The link between physical and mental health is becoming increasingly well understood and widely accepted. It makes sense to view ourselves holistically, taking a joined-up approach to our mental and physical wellbeing. There are nutritional psychiatrists sharing their knowledge about the impact of food on our mood, recommending foods including vegetables, blueberries, nuts and seeds, legumes, fish, whole grains, herbs and spices and dark chocolate to ease anxiety, while it’s suggested that not eating enough protein at every meal can lead to anxiety, depression, hunger and fatigue.
A founding principle of health is of course sleep. Sleep is critical as we age because so much happens and needs to happen when we rest. Our immune system is hard at work at night, recharging, repairing and clearing away damaged DNA and cells. The glymphatic system (our brain’s immune system) does the same thing, plus it helps get rid of neurotoxic waste such as amyloid-beta plaques that gunk up our brain and cause inflammation. It’s so important to establish a bedtime routine for yourself just as your parents did for you as a child.
There’s a 3,2,1 approach you can take – no food 3 hours before bed, no work 2 hours before bed and no technology an hour before bed. A hot shower/bath, chamomile tea and reading (a book not on a device) can all help ease you into relaxation ahead of sleep. It’s also shown that we benefit from a regular bedtime going to bed at the same time and rising at the same time really supports our wellbeing.
Researchers from Harvard University followed more than 2,000 adults for six years, and focused on their regular sleep time. A regular sleep time was defined as falling asleep within the same 30-minute window on average. For example, if you fell asleep at 11:00 p.m. one night and 11:27 p.m. the next night, you were still within the parameters of your regular sleep time. But straying far from your regular sleep schedule, the researchers found, wasn’t great for your health. Participants with the most irregular sleep schedule, where there was a 90-minute gap on average between their regular sleep times over the course of a week, doubled their risk of cardiovascular disease within the next five years.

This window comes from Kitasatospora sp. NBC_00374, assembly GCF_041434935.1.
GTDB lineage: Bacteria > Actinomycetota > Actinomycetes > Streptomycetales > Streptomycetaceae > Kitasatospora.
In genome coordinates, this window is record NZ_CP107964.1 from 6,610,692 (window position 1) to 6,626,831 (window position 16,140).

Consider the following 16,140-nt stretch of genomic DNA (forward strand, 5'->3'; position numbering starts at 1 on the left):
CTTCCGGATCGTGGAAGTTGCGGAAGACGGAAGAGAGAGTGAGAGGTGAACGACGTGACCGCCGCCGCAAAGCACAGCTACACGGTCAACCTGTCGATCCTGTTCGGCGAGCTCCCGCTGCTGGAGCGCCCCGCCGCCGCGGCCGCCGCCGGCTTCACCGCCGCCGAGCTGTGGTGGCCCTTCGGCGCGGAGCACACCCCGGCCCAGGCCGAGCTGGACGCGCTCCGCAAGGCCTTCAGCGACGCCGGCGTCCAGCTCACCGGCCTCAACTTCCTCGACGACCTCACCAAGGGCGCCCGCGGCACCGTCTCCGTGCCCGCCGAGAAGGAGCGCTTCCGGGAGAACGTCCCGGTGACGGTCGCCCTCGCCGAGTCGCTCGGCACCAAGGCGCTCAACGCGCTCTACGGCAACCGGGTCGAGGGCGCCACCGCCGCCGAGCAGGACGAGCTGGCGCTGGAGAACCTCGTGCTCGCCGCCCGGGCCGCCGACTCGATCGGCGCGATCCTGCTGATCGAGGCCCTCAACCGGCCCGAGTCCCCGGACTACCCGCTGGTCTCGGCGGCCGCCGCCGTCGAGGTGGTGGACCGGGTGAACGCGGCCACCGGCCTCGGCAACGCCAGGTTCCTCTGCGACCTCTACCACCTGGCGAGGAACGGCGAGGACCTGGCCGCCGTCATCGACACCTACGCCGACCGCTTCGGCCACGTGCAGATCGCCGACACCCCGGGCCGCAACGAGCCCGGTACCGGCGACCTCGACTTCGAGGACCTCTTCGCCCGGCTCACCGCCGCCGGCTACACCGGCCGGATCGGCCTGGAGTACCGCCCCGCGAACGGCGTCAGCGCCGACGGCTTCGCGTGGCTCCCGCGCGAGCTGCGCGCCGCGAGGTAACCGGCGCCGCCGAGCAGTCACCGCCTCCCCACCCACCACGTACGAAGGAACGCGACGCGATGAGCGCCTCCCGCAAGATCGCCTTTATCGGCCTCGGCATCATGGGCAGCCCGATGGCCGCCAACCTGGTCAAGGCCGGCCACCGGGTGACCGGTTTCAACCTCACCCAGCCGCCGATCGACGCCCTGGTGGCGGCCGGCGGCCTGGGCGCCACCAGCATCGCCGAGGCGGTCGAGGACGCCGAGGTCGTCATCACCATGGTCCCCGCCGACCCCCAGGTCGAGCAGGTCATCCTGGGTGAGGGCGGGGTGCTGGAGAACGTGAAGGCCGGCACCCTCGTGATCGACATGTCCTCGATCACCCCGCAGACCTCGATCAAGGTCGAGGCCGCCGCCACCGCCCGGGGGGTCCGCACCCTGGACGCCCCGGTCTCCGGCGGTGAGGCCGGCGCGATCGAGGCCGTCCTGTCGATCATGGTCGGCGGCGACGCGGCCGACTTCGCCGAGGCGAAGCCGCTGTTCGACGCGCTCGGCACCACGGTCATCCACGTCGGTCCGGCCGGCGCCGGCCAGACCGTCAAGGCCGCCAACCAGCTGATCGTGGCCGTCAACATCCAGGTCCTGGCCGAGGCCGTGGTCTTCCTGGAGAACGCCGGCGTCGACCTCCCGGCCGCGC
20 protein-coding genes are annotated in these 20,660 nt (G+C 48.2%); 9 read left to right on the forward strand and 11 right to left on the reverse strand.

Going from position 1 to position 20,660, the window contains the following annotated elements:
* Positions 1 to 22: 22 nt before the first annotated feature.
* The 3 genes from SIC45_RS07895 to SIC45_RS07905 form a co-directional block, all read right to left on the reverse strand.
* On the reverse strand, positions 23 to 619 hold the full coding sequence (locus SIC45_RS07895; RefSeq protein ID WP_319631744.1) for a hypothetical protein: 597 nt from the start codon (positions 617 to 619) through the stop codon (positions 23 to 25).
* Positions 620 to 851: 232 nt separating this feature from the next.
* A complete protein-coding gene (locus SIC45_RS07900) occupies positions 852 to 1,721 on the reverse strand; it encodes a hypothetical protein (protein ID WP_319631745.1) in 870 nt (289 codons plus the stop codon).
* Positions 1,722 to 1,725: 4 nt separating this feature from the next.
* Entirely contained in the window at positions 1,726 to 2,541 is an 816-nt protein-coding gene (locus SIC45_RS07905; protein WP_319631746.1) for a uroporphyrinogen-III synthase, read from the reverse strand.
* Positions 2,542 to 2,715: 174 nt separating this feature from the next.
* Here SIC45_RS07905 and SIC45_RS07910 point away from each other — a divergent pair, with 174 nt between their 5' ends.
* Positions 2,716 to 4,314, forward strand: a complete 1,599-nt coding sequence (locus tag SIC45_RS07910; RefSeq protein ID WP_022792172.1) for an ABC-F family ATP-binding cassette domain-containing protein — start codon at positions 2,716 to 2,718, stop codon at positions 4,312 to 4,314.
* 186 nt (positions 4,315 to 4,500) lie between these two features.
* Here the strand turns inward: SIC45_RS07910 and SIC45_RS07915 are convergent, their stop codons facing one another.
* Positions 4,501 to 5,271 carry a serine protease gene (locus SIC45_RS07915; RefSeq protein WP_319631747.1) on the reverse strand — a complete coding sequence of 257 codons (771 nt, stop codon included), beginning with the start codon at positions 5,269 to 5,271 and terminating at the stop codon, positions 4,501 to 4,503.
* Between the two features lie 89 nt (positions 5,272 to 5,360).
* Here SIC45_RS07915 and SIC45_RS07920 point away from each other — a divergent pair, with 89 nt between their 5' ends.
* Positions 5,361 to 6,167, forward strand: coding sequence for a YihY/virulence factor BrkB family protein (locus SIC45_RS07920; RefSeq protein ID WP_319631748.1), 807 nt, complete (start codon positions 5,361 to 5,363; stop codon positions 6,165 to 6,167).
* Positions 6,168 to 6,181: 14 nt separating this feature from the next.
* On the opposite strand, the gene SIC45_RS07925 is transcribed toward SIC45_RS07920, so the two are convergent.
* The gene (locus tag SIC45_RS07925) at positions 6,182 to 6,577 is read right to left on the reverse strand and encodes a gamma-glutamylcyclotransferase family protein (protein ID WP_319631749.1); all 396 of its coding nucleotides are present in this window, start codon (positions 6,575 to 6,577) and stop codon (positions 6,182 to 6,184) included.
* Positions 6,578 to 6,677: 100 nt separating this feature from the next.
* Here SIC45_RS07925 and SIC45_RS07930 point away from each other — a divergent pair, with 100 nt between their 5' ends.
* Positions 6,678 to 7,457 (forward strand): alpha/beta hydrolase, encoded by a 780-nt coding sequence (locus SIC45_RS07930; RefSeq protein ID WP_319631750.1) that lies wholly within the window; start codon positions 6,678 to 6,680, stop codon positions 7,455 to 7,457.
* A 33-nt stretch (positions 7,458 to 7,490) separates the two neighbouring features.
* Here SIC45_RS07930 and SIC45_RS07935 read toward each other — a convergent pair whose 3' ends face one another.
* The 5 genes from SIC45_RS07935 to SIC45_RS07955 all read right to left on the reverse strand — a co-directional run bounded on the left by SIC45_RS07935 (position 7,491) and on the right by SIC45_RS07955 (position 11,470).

Now that we are enjoying longer days it’s important to spend some time outside in the sunshine. Sunlight increases the production of serotonin in the body. This is important because serotonin is needed to produce melatonin. When you get access to sunlight in the morning, you’re actually assisting your body in producing this sleep hormone. Just 15 minutes of sun exposure each day is all that is needed, this along with a regular bedtime hour can have a dramatic effect.
There is of course the impact of poor sleep on our cognitive function. The existing research strongly supports the notion that poor sleep detracts from effective thinking. Without quality sleep, people are more likely to make errors, fail to take in new information, suffer deficits in memory, or have impaired decision-making. As a result, poor sleep can harm intellectual performance, academic achievement, creative pursuits, and productivity at work.
It can be hard to create new habits for ourselves, to reset when we are busy with our day-to-day lives. No surprise that the Springtime presents a natural opportunity for us to plan changes. But realistically perhaps the time is never right, the circumstances will never be just perfect to take time-out perhaps we just need to decide and commit to upgrading our self-care, today.